When online jewelry shop BaubleBar opened a brick-and-mortar outpost in Manhattan, the retailer quickly realised just how different its in-store shoppers are from its Web customers.
Shoppers suddenly paid more attention to un-flashy pieces often overlooked online. More women bought multiple necklaces that could be worn together. And perhaps most importantly, co-founder Daniella Yacobovsky said shoppers typically purchased three times as much merchandise as an online BaubleBar customer. "Having the opportunity to touch and feel our product is a big value," Yacobovsky said.
After three years as an e-commerce darling, BaubleBar and many other Web retailing pioneers have discovered the old-school benefits of having a brick-and-mortar store.
Rent The Runway, which rents designer clothes by the day, plans to open a standalone store in Manhattan's Flatiron district in September.
Products from Etsy, a dominant online marketplace for handicrafts and vintage goods, will soon be available in independent boutiques and some major chain stores such as Nordstrom.
Birchbox, the subscription service that delivers beauty products to customers' doorsteps, opened a brick-and-mortar flagship in New York in July.
Upstart online retailers have emerged as a major challenge to traditional outposts such as Wal-Mart and Best Buy. But many of these sites are looking for new ways to distinguish themselves amid the flood of competitors while growing their businesses at a time when e-commerce still comprises just a small portion of overall retail sales.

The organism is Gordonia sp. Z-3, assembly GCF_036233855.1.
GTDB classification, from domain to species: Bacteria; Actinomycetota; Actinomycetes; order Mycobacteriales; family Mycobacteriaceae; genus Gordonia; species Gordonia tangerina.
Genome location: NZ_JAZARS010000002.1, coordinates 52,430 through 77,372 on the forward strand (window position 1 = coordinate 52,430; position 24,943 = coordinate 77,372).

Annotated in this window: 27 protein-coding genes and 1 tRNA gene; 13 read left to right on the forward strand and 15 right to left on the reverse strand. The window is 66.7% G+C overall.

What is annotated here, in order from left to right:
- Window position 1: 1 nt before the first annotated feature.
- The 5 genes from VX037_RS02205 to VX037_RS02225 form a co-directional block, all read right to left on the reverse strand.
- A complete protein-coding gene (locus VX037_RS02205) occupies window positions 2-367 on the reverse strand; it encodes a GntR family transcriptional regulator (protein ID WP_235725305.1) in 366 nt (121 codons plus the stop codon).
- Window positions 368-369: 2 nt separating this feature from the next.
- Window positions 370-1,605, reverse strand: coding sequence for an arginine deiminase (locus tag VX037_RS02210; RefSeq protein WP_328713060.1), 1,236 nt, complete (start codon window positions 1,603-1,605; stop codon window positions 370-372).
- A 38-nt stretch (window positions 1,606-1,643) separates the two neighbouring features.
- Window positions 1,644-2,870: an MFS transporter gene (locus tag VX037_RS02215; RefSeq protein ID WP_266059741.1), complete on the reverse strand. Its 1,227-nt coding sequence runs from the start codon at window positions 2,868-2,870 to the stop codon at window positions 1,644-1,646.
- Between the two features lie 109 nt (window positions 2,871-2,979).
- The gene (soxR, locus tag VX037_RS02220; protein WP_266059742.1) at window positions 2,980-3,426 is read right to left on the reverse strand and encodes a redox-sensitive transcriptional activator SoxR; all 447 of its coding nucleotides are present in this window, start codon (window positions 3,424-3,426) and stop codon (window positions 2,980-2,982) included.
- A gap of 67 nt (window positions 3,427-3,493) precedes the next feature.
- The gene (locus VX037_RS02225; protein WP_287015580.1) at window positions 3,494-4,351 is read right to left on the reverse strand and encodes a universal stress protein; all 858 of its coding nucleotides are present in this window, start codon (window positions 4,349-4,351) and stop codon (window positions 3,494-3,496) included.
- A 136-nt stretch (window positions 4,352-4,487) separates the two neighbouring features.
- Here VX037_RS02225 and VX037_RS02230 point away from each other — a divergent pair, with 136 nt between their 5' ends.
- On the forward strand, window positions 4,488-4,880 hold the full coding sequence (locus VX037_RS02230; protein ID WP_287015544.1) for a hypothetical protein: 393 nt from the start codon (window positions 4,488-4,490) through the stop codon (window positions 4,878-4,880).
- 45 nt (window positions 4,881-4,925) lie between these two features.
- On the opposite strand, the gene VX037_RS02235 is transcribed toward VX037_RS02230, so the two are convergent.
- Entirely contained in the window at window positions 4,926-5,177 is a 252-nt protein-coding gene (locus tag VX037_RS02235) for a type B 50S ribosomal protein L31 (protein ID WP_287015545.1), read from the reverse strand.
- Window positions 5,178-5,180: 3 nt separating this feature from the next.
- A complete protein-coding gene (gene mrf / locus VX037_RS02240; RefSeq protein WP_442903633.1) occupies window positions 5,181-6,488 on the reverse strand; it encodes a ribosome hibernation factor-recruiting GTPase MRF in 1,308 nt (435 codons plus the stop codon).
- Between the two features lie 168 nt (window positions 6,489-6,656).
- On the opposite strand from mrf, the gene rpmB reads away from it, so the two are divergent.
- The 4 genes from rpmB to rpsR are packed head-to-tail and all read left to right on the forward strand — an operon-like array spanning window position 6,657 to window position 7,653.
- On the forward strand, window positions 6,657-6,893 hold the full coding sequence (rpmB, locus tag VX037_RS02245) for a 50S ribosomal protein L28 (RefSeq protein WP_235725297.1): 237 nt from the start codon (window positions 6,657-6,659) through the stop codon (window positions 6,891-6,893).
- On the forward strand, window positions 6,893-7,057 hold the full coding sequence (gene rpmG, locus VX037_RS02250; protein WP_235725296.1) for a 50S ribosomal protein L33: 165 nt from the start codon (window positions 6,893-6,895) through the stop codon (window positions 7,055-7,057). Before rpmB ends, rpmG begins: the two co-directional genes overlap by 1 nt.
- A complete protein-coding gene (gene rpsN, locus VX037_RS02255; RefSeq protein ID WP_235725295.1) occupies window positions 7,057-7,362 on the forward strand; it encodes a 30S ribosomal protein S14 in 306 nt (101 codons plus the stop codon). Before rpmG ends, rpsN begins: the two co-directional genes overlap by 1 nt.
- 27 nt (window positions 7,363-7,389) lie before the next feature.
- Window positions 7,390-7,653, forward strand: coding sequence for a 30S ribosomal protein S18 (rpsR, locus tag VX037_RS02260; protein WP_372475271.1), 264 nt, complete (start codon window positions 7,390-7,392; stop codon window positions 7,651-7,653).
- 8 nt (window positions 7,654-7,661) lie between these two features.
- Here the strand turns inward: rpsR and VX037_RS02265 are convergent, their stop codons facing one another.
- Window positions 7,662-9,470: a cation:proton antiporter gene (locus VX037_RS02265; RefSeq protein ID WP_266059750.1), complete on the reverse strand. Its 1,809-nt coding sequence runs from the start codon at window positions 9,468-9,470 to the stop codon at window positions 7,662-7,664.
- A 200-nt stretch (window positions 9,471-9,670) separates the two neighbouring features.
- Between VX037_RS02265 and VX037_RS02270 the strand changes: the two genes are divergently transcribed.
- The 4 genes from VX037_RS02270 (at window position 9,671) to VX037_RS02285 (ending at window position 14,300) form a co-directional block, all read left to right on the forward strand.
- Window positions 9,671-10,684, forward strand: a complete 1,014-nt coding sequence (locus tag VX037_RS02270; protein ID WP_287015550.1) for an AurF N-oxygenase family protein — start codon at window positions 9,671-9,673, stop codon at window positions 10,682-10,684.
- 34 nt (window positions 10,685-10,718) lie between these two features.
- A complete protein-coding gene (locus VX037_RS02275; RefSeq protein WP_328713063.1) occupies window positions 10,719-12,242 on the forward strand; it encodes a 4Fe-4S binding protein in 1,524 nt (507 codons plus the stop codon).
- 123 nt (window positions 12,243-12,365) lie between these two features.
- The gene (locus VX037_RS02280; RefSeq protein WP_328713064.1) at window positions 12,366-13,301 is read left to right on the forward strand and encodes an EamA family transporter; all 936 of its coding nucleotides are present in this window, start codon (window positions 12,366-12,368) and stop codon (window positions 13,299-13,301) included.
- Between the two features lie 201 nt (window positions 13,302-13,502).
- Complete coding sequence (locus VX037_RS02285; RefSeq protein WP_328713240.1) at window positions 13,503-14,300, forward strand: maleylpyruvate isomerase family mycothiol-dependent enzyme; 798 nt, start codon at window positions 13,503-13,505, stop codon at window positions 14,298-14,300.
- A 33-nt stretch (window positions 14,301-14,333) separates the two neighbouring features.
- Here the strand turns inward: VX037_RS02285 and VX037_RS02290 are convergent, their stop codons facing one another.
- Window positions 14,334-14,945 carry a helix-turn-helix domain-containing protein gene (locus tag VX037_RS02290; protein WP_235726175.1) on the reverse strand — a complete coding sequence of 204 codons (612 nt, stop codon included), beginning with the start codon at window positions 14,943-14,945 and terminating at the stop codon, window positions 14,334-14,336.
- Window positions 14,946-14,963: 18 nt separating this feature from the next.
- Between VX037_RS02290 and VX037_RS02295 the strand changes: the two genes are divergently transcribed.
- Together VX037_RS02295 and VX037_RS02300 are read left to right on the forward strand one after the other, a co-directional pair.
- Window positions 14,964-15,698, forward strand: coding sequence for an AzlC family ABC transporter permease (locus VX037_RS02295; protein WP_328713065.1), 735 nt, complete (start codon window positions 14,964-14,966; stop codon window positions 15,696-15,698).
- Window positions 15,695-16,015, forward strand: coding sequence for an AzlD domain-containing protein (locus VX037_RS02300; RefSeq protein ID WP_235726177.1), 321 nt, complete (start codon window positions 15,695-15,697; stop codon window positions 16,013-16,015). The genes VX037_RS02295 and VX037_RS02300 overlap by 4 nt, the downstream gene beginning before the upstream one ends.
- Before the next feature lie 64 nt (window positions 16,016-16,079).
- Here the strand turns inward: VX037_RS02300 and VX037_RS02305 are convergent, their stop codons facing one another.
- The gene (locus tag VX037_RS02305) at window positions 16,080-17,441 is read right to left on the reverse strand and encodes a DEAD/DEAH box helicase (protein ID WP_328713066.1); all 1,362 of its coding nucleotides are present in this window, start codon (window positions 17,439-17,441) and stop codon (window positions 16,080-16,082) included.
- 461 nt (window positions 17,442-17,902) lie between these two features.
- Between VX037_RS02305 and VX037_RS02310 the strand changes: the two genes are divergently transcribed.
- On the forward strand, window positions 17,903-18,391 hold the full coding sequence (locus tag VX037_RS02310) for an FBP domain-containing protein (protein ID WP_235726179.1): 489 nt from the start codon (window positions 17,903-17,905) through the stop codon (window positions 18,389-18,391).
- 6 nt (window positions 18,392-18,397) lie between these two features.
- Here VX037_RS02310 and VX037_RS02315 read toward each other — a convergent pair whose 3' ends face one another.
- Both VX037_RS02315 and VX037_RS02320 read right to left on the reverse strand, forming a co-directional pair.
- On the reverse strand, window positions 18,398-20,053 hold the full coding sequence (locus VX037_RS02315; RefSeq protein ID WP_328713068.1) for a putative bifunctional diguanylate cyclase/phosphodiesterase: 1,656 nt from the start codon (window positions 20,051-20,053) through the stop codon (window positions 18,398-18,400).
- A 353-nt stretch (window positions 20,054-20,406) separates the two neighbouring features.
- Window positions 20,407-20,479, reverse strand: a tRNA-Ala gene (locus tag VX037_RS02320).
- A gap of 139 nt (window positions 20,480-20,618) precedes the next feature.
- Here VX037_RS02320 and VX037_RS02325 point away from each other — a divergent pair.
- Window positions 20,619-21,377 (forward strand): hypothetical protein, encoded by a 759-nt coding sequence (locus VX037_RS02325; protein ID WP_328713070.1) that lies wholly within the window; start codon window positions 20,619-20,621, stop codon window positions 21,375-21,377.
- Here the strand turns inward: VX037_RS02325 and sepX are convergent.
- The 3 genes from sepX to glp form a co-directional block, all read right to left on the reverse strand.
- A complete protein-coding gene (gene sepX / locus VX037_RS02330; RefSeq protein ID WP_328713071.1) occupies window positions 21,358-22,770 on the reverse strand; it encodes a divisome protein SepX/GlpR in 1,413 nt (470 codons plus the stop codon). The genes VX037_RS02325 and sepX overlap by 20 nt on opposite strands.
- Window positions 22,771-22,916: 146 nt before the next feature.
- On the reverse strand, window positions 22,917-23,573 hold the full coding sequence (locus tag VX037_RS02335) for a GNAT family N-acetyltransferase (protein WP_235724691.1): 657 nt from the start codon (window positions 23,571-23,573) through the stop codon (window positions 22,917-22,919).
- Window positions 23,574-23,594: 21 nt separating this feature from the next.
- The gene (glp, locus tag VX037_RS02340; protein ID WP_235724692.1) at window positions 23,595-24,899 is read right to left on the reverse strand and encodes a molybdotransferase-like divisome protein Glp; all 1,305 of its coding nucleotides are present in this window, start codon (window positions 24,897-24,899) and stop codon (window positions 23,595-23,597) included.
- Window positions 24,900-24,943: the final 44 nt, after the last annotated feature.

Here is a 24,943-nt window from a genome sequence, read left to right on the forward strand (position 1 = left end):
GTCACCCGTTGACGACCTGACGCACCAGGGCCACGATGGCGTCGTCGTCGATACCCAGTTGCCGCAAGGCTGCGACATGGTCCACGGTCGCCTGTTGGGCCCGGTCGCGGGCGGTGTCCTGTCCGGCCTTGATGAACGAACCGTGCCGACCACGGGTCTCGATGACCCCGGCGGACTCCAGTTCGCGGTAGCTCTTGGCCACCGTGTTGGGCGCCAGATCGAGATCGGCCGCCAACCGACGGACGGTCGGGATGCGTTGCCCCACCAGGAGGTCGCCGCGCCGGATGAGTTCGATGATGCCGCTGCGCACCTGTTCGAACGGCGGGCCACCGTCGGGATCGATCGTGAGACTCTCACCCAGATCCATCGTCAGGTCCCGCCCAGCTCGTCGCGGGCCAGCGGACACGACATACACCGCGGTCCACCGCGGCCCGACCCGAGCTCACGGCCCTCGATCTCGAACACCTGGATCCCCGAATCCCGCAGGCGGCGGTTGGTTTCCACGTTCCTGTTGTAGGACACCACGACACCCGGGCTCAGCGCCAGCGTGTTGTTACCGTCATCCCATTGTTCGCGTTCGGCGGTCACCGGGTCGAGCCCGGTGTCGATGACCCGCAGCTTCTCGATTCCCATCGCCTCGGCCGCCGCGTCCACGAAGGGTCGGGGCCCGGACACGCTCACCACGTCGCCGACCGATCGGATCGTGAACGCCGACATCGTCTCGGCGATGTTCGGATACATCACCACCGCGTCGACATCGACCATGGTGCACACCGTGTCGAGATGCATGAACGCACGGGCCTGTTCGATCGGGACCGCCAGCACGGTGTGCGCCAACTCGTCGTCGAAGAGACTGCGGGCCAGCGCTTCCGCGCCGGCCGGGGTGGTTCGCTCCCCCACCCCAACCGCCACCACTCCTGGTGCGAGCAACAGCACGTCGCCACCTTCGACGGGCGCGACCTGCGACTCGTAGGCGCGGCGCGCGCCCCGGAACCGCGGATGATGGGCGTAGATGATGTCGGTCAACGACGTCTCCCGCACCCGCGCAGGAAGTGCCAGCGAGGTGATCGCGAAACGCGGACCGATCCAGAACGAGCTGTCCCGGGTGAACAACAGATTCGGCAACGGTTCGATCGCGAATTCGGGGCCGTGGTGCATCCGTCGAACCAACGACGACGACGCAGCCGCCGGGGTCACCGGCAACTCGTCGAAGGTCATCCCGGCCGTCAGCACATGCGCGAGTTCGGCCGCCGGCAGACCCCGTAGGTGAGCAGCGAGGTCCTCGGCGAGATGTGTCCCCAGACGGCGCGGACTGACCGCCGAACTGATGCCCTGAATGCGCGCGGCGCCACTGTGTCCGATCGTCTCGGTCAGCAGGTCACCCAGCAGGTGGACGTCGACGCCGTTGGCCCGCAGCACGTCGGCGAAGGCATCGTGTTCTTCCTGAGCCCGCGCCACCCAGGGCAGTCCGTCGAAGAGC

Now, many are taking a page from their traditional competitors by offering an in-person shopping experience that can't be mimicked on a tablet or smartphone. When shoppers have a chance to test or try on clothes and other merchandise, they don't have to agonise over a picture online and wonder whether it's worth the investment. This heightened focus on in-store experience could be a sign that the retail industry definition of successful store is changing, analysts said.
"Retailers have to become much more agnostic," said Anne Zybowski, vice president at consulting firm Kantar Retail. "My point of view is that convenience is situational. What's convenient this week may not be convenient next week."
American stylist Rachel Zoe at a Birchbox cart in Southampton. Photo / Getty Images
Harry's, the online seller of high-end men's shaving products that recently raised $123 million in venture capital funding, set up its first brick-and-mortar outpost last year in New York's SoHo neighbourhood. Instead of launching a traditional store that sells its razors and shaving creams, the company built a barber shop that co-chief executive Andy Katz-Mayfield said is designed to feel like a neighbourhood store.
"It's less about creating another channel to sell product," Katz-Mayfield said. "For us it's pretty different. It's about providing a really great experience."